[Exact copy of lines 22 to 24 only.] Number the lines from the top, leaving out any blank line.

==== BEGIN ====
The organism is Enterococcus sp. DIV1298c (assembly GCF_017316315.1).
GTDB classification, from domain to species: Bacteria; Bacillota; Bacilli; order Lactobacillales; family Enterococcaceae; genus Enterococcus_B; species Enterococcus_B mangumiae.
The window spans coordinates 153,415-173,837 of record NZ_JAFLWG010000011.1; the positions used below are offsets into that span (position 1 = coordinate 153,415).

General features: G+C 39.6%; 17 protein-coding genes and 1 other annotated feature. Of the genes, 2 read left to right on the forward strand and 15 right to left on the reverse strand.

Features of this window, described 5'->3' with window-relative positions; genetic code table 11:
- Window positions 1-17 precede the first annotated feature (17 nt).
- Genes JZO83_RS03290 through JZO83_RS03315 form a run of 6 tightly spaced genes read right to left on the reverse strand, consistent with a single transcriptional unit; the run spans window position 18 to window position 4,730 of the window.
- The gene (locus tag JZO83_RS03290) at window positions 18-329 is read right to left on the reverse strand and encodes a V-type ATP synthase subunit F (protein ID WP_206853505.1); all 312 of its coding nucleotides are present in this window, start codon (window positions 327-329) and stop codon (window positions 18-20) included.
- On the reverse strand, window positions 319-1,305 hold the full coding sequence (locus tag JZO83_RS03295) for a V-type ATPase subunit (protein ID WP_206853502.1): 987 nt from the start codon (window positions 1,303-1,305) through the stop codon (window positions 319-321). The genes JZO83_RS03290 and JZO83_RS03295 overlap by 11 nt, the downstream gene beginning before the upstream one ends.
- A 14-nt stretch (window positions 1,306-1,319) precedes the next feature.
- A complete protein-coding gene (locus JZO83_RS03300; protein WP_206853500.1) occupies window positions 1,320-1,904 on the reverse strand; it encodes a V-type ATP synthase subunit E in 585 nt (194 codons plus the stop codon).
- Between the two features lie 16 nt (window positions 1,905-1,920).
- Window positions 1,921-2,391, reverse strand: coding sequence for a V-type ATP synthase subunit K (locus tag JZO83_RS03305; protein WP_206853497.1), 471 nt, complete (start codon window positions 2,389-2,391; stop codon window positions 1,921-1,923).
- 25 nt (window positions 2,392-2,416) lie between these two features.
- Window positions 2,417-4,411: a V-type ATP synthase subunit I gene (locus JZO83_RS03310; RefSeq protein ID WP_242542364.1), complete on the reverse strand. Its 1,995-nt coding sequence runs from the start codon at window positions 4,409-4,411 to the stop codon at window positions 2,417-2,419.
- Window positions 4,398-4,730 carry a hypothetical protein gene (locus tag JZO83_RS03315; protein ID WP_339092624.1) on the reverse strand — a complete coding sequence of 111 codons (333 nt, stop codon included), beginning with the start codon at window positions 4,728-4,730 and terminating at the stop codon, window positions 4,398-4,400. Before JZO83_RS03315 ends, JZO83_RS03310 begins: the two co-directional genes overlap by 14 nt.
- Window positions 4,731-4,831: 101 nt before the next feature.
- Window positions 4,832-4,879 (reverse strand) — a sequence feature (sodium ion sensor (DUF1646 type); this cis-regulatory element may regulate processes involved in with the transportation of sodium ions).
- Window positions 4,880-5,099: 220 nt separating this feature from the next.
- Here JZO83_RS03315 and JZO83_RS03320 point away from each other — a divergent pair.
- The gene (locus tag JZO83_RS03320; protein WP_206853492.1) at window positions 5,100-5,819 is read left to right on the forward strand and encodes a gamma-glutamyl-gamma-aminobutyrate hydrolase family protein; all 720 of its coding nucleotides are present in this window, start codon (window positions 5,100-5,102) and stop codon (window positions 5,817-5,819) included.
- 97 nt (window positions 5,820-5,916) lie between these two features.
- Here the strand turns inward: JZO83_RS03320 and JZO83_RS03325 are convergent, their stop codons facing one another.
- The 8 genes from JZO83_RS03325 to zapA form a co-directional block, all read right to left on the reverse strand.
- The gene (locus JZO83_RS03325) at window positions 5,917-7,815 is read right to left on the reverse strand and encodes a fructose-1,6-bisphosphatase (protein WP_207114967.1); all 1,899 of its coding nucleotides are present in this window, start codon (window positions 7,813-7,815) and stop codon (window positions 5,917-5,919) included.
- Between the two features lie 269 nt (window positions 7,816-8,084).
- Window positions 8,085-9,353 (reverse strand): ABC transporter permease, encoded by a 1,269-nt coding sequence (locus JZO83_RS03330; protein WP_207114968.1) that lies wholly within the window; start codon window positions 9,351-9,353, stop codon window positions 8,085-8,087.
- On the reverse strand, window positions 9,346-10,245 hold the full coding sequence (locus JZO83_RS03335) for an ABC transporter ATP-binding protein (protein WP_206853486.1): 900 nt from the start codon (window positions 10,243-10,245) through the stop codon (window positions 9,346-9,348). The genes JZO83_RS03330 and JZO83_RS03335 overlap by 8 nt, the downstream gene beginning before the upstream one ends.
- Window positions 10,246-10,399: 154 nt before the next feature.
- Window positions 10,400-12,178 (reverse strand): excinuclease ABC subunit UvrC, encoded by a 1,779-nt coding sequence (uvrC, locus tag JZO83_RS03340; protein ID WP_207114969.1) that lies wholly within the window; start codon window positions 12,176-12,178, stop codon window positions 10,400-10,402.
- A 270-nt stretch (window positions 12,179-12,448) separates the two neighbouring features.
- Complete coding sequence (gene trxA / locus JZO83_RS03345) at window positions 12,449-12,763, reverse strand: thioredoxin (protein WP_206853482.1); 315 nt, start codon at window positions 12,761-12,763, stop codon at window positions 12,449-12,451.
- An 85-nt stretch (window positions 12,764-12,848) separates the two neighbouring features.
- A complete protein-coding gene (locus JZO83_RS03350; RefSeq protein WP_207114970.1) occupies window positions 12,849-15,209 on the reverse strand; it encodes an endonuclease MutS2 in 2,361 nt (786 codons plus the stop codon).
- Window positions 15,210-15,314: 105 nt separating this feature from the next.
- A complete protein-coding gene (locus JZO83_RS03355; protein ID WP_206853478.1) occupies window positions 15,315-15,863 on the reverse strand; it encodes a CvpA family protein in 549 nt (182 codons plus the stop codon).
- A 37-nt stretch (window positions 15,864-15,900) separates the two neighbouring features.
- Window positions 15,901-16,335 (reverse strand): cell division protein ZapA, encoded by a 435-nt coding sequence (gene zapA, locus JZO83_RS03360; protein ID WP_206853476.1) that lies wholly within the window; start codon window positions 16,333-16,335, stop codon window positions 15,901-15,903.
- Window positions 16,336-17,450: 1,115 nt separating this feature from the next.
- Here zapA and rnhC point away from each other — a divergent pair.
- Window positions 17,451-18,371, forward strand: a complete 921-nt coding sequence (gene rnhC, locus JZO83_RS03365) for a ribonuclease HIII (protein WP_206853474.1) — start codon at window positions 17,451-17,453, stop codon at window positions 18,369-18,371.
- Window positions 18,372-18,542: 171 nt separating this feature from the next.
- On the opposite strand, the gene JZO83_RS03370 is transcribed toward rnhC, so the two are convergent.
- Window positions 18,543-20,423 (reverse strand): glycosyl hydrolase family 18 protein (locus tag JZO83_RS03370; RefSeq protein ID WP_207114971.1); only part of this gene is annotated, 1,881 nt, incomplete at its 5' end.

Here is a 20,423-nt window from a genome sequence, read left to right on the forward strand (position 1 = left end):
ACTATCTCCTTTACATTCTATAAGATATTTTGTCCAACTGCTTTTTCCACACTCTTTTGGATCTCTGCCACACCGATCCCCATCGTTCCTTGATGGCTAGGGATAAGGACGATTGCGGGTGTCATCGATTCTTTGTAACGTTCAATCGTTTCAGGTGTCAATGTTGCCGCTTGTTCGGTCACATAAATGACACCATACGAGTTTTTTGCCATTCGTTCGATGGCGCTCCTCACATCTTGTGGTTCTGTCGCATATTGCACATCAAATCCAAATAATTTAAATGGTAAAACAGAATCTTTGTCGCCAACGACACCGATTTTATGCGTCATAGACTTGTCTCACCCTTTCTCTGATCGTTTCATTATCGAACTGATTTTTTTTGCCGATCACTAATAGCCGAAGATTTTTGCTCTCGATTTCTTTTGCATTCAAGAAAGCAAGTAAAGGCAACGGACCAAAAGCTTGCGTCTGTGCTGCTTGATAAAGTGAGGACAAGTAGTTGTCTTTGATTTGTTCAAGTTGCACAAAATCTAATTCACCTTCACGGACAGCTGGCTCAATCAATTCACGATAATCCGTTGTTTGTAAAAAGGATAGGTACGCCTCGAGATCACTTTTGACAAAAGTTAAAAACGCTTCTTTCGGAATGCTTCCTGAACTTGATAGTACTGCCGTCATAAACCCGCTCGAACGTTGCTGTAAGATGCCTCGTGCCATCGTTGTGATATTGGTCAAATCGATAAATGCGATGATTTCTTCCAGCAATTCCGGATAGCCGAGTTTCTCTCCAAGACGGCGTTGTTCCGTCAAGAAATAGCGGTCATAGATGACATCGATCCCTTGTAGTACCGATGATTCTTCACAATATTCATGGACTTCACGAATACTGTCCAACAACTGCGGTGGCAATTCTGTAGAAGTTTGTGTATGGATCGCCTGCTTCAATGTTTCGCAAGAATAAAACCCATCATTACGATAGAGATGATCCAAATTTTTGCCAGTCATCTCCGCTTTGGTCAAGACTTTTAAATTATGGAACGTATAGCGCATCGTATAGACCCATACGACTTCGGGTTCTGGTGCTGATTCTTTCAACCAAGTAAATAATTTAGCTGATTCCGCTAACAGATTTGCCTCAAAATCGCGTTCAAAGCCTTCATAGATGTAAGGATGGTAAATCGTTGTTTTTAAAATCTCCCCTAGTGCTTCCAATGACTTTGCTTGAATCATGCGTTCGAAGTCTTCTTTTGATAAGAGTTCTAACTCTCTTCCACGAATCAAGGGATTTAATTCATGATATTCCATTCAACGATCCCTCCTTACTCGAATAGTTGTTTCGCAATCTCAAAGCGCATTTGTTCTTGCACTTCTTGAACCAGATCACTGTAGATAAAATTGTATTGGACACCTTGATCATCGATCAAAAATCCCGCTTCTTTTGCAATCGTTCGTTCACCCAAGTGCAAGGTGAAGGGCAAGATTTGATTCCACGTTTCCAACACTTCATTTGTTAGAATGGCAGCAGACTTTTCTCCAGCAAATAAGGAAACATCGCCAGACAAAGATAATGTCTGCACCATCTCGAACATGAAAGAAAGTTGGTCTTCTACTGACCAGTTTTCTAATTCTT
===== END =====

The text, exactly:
- 97 nt (window positions 5,820-5,916) lie between these two features.
- Here the strand turns inward: JZO83_RS03320 and JZO83_RS03325 are convergent, their stop codons facing one another.
- The 8 genes from JZO83_RS03325 to zapA form a co-directional block, all read right to left on the reverse strand.